ANKARA – The motives behind Turkey’s worst wave of violence in decades are varied. On Saturday, a bus carrying soldiers was blown up. On Monday, Russia’s ambassador was shot dead near the parliament building. The building itself had been bombed by warplanes during July’s botched coup.
Yet the response of those close to Recep Tayyip Erdogan after each attack is the same. They say the president must be granted executive powers that currently reside with parliament to help restore order.
Though Erdogan is already powerful, it might be working. Fears of deepening chaos have helped secure the backing of a conservative nationalist party, and public support for a presidential system has risen to 52 percent from 37 percent in June, according to Adil Gur, head of the A&G polling company.
Erdogan’s advisers, analysts and some of his opponents say the president is now more likely to get his way, even as growing authoritarianism weighs on a stumbling economy.
“The enemies of the state are trying to stir chaos,” Ilnur Cevik, a chief adviser to Erdogan, said soon after Monday’s assassination of envoy Andrey Karlov by an active-duty police officer who shouted he was protesting Russia’s role in bombarding Aleppo. A presidential system would make “decision making much faster” and allow authorities to quell the violence, he said.
Turkey declared emergency rule following the failed coup, which Erdogan has blamed on the followers of exiled cleric Fethullah Gulen. More than 100,000 people have been purged from government, media, judicial and security jobs over their alleged links to the preacher.
At the same time, fighting between government forces and Kurdish separatists has flared after a Kurdish-dominated party won parliamentary representation for the first time, in a blow to Erdogan’s bid for greater powers. Such separatists were blamed in Saturday’s bombing, which killed 13 soldiers.
And terrorist attacks on targets including airports and bazaars, claimed by Islamist militants, have killed dozens, hammering the tourism industry.
At the moment, the ruling Islamist-rooted AK Party, which Erdogan co-founded, doesn’t have enough votes to force a decision on the presidential system to a public referendum.
While its two biggest rivals in parliament fiercely oppose the plan, Erdogan is having more luck with the Nationalist Movement Party. Its followers despise separatist Kurds, distrust the secularist opposition and have seen their own leader, Devlet Bahceli, bow to the president. The recent turmoil is making it an easier sell.
“An atmosphere of rising nationalist sentiment against the terrorist attacks is giving support to a single-party or one-man rule of the country with strong powers,” said Huseyin Bagci, a professor of international relations at Ankara’s Middle Eastern Technical University. “If the trend goes on like this, the presidential system could be approved” if sent to a referendum.
While Erdogan hasn’t lost an election in 14 years, the conditions this time are different. The nation’s long economic boom seems to be coming to an end, the lira is plumbing new lows and relations with the European Union have worsened as Erdogan’s reputation has turned from liberating democrat to strident authoritarian.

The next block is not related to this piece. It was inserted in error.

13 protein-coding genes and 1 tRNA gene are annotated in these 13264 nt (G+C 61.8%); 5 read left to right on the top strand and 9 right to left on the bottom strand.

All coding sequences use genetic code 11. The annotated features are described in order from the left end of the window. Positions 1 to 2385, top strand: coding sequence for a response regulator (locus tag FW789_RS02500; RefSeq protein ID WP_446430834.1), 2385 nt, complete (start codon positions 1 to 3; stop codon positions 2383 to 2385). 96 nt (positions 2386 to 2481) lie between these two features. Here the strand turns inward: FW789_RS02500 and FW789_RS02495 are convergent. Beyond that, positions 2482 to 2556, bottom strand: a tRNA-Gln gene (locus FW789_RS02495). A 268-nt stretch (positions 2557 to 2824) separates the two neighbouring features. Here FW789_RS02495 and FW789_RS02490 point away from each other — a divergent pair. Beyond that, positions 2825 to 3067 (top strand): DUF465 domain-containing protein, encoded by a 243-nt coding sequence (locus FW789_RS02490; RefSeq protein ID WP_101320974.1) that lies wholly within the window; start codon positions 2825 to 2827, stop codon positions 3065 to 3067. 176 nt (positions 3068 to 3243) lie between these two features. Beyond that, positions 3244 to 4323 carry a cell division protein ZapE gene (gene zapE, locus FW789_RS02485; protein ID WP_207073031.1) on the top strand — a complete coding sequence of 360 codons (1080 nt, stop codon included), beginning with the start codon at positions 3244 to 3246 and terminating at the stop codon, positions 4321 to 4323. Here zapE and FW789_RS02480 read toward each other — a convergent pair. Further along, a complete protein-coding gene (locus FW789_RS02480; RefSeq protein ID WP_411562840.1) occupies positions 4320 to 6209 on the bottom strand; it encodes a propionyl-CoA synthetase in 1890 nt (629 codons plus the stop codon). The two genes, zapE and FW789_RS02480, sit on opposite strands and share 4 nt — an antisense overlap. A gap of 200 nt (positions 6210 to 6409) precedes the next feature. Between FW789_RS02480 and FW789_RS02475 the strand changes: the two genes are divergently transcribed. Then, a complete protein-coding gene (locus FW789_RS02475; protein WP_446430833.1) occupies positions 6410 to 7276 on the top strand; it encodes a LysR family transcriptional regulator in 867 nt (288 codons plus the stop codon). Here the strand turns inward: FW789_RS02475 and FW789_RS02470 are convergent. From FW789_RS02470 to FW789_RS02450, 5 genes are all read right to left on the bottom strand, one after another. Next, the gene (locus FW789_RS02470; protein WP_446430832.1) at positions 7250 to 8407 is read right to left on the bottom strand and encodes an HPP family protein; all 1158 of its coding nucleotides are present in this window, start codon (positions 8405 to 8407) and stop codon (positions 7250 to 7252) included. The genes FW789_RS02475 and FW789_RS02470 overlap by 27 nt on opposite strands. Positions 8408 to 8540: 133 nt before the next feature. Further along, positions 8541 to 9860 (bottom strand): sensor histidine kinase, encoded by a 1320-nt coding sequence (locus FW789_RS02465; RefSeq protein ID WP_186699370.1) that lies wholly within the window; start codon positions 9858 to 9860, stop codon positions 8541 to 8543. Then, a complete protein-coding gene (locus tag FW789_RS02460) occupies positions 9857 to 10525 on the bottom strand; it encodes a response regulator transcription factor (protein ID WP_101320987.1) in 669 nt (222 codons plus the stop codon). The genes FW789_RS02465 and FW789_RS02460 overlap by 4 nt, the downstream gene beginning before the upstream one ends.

“The parliamentary vote and referendum are not guaranteed to provide the desired result, although the prospects of Erdogan achieving a full executive presidency are good,” said Anthony Skinner, a director with the U.K.-based forecasting company Verisk Maplecroft. “But economic pressures are likely to increase, meaning that he should not leave the referendum too late.”
Turkey’s gross domestic product contracted in the third quarter for the first time in seven years. The central bank is under government pressure to ease borrowing costs to spur growth even when inflation is still well above its target.
But Cevik, Erdogan’s adviser, said that “while Turkey is being criticized by the EU and others over the purges, the attack on the Russian ambassador showed that they were simply not enough.” He said security fears among Turks are so far outweighing economic concerns.
The response fits a pattern seen after every recent major attack in Turkey.
“Blame it on the usual suspects — PKK or Gulen’s network — before any investigations are carried out; a ban on news coverage; a call for national unity accompanied by the standard reminder that Turkey needs to be led by a strong leader due to domestic and external threats,” said Teneo Intelligence Co-President Wolfango Piccoli.
The public reaction to the violence is being manipulated, helped by media that are mostly either pro-government or too intimidated to dig deeper, he said.
It has been left to opposition politicians to point out that Erdogan’s crackdown following the attempted takeover bid by a section of the military has failed to keep Turks safe.
“The killing of the Russian ambassador on the same street as parliament is a shame for all of us,” Ozgur Ozel, a parliamentary whip from the Republican People’s Party, said Tuesday.
Turkey’s state of emergency “is curbing basic rights and freedoms” without providing security, Ozel said. He said the beneficiary is Erdogan, who he accused of seeking “absolute power in an environment of instability and fear prevailing in the country.”
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